Leadership Council of Afghanistan

Leadership Council

رهبری شُورَىٰ

Rahbarī Shūrā
Flag of Afghanistan
Type
Type
Term limits
None
History
Founded
  • 15 August 2021 (2021-08-15) (reinstatement)
  • May 2002 (2002-05) (exile in Quetta)[1]
  • 4 April 1996 (1996-04-04) (originally)[2]
Disbanded7 December 2001 (2001-12-07) (exiled)
Preceded byNational Assembly (2021)
Leadership
Hibatullah Akhundzada
since 25 May 2016
First
Deputy
Sirajuddin Haqqani
since 25 May 2016
Second Deputy
Mullah Yaqoob
since 25 May 2016
Third Deputy
Abdul Ghani Baradar
since 24 January 2019
Structure
SeatsApproximately 30
Leadership Council of Afghanistan.svg
Political groups
  Taliban (30)
CommitteesCommissions
Length of term
No fixed term
AuthorityConsultative, but by convention decisions are reached through consensus in consultation with the supreme leader
Composition method
Appointment by the supreme leader
Meeting place
Kandahar
Website
alemarahenglish.af
Constitution
1964 Constitution of Afghanistan
(amended to be compliant with Sharia law; claimed but not enforced)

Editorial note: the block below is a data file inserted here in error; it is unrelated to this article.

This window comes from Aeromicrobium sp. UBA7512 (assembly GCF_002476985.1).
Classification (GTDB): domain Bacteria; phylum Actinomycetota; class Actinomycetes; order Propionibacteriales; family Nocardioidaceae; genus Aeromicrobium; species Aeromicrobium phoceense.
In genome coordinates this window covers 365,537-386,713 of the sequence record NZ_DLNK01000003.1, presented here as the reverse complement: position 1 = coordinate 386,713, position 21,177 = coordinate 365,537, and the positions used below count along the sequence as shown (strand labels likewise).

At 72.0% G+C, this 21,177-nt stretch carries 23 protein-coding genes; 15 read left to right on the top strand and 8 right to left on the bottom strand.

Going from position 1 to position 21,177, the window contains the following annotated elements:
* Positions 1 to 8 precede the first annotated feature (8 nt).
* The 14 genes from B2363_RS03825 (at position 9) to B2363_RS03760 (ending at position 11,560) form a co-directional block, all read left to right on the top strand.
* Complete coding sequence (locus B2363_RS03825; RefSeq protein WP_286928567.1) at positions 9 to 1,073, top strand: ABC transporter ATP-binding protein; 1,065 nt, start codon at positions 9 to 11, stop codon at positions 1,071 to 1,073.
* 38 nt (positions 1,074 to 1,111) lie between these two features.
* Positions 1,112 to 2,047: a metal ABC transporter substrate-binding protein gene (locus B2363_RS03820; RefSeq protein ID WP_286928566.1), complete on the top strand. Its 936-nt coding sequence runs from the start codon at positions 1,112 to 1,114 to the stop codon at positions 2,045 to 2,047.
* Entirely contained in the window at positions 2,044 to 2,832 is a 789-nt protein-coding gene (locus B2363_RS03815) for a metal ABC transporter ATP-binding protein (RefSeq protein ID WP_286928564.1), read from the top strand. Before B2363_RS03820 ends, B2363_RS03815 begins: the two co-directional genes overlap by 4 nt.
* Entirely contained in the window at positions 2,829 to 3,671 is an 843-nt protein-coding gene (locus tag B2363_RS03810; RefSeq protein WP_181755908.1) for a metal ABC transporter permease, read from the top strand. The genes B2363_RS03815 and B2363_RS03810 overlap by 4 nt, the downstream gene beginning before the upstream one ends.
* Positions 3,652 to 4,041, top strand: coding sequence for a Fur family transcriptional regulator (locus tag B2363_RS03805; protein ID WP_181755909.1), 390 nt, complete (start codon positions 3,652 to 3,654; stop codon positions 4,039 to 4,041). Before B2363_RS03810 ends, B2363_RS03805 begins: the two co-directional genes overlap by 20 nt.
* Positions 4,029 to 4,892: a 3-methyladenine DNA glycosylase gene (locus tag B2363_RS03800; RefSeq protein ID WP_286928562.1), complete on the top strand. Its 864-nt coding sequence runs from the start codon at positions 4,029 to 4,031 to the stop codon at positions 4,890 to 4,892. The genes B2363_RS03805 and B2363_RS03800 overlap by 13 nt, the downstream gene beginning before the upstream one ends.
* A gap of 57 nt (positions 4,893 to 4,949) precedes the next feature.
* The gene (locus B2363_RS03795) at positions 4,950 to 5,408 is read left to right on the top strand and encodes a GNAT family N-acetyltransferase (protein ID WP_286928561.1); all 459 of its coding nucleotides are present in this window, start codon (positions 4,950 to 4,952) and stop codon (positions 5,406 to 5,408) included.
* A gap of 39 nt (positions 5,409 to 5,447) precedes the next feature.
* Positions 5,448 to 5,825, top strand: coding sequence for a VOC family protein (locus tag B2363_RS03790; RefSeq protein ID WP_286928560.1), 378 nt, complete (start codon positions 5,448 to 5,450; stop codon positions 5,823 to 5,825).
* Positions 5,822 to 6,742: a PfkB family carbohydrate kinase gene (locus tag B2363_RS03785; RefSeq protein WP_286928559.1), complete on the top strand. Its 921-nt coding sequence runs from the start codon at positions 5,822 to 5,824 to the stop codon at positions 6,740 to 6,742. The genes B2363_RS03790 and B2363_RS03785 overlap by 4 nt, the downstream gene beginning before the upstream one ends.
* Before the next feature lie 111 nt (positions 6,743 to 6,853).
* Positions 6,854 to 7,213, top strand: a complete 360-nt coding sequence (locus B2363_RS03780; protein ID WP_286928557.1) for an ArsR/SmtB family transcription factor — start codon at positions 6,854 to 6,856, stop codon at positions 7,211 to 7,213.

The Leadership Council of the Islamic Emirate of Afghanistan,[3] also translated as the Supreme Council,[4] (Pashto: رهبری شُورَىٰ, romanized: Rahbarī Shūrā)[5] (also referred to as the Inner Shura)[6][7] is the central governing body of the Taliban and—since the 2021 fall of Kabul and previously from 1996 to 2001—of Afghanistan. The Taliban uses a consensus decision-making model among members of the Leadership Council, though the supreme leader, who chairs the council, has ultimate authority and may override or circumvent it at any time. It played a key role in directing the Taliban insurgency from Quetta, Pakistan, which led to it being informally referred to as the Quetta Shura at the time.

  1. ^ Cite error: The named reference VOA 8-9-2021 was invoked but never defined (see the help page).
  2. ^ Cite error: The named reference Stanford was invoked but never defined (see the help page).
  3. ^ Cite error: The named reference IEA website 31/8/21 was invoked but never defined (see the help page).
  4. ^ Chughtai, Alia (7 September 2021). "Who are the men leading the Taliban's new government?". Reuters. Retrieved 17 June 2022.
  5. ^ Cite error: The named reference VOA 29-8-2021 was invoked but never defined (see the help page).
  6. ^ Schmitt, Eric; Mazzetti, Mark (24 September 2009). "Taliban widens Afghan attacks from Pakistan". The New York Times. NBC News. Retrieved 17 June 2022.
  7. ^ Jones, Seth G. (6 November 2011). "Why the Haqqani Network is The Wrong Target". Foreign Affairs. Retrieved 17 June 2022.

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